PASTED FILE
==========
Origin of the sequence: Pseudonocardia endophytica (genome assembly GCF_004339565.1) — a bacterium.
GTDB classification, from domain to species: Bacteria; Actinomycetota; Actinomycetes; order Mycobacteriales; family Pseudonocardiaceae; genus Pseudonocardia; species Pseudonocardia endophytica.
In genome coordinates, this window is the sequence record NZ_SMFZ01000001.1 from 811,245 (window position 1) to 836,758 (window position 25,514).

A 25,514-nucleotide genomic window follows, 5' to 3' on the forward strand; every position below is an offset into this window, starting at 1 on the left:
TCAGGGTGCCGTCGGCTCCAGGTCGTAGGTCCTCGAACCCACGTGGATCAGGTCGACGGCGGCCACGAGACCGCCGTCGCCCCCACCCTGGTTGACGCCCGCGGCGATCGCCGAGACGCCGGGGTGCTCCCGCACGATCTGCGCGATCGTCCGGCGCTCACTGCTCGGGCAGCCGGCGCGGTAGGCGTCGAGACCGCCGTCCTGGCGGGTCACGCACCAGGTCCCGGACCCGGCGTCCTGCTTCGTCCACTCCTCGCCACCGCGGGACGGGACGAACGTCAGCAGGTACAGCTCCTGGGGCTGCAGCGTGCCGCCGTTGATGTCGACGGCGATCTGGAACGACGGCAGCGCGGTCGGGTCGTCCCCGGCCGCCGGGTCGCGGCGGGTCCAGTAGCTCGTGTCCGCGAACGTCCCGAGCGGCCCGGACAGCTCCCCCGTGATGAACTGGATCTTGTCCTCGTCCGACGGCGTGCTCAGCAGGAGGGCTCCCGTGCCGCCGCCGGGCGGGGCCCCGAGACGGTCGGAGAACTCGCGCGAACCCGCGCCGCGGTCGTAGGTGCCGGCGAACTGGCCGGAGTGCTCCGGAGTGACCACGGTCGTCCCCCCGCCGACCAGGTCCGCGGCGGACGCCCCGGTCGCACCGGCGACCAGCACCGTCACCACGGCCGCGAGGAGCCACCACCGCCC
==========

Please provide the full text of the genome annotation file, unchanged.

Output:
Origin of the sequence: Pseudonocardia endophytica (genome assembly GCF_004339565.1) — a bacterium.
GTDB classification, from domain to species: Bacteria; Actinomycetota; Actinomycetes; order Mycobacteriales; family Pseudonocardiaceae; genus Pseudonocardia; species Pseudonocardia endophytica.
In genome coordinates, this window is the sequence record NZ_SMFZ01000001.1 from 811,245 (window position 1) to 836,758 (window position 25,514).

A 25,514-nucleotide genomic window follows, 5' to 3' on the forward strand; every position below is an offset into this window, starting at 1 on the left:
TCAGGGTGCCGTCGGCTCCAGGTCGTAGGTCCTCGAACCCACGTGGATCAGGTCGACGGCGGCCACGAGACCGCCGTCGCCCCCACCCTGGTTGACGCCCGCGGCGATCGCCGAGACGCCGGGGTGCTCCCGCACGATCTGCGCGATCGTCCGGCGCTCACTGCTCGGGCAGCCGGCGCGGTAGGCGTCGAGACCGCCGTCCTGGCGGGTCACGCACCAGGTCCCGGACCCGGCGTCCTGCTTCGTCCACTCCTCGCCACCGCGGGACGGGACGAACGTCAGCAGGTACAGCTCCTGGGGCTGCAGCGTGCCGCCGTTGATGTCGACGGCGATCTGGAACGACGGCAGCGCGGTCGGGTCGTCCCCGGCCGCCGGGTCGCGGCGGGTCCAGTAGCTCGTGTCCGCGAACGTCCCGAGCGGCCCGGACAGCTCCCCCGTGATGAACTGGATCTTGTCCTCGTCCGACGGCGTGCTCAGCAGGAGGGCTCCCGTGCCGCCGCCGGGCGGGGCCCCGAGACGGTCGGAGAACTCGCGCGAACCCGCGCCGCGGTCGTAGGTGCCGGCGAACTGGCCGGAGTGCTCCGGAGTGACCACGGTCGTCCCCCCGCCGACCAGGTCCGCGGCGGACGCCCCGGTCGCACCGGCGACCAGCACCGTCACCACGGCCGCGAGGAGCCACCACCGCCC